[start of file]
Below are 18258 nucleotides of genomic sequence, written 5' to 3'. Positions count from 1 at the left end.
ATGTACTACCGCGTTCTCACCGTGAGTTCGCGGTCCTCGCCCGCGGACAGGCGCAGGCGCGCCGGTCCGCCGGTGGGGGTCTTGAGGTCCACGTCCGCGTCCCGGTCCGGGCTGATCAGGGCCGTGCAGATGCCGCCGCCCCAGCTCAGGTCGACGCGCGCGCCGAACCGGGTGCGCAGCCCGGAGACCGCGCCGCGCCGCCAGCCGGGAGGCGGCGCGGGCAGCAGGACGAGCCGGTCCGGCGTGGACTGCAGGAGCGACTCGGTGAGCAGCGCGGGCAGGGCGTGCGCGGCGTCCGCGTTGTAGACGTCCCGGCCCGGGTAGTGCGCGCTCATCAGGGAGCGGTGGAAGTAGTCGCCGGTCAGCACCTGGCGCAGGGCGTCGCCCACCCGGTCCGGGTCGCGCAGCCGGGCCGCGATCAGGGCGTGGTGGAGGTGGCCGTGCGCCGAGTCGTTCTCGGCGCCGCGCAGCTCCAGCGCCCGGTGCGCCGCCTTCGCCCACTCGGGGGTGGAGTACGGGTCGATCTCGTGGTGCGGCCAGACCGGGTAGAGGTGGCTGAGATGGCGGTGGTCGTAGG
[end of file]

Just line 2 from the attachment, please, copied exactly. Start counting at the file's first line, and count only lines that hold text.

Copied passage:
ATGTACTACCGCGTTCTCACCGTGAGTTCGCGGTCCTCGCCCGCGGACAGGCGCAGGCGCGCCGGTCCGCCGGTGGGGGTCTTGAGGTCCACGTCCGCGTCCCGGTCCGGGCTGATCAGGGCCGTGCAGATGCCGCCGCCCCAGCTCAGGTCGACGCGCGCGCCGAACCGGGTGCGCAGCCCGGAGACCGCGCCGCGCCGCCAGCCGGGAGGCGGCGCGGGCAGCAGGACGAGCCGGTCCGGCGTGGACTGCAGGAGCGACTCGGTGAGCAGCGCGGGCAGGGCGTGCGCGGCGTCCGCGTTGTAGACGTCCCGGCCCGGGTAGTGCGCGCTCATCAGGGAGCGGTGGAAGTAGTCGCCGGTCAGCACCTGGCGCAGGGCGTCGCCCACCCGGTCCGGGTCGCGCAGCCGGGCCGCGATCAGGGCGTGGTGGAGGTGGCCGTGCGCCGAGTCGTTCTCGGCGCCGCGCAGCTCCAGCGCCCGGTGCGCCGCCTTCGCCCACTCGGGGGTGGAGTACGGGTCGATCTCGTGGTGCGGCCAGACCGGGTAGAGGTGGCTGAGATGGCGGTGGTCGTAGG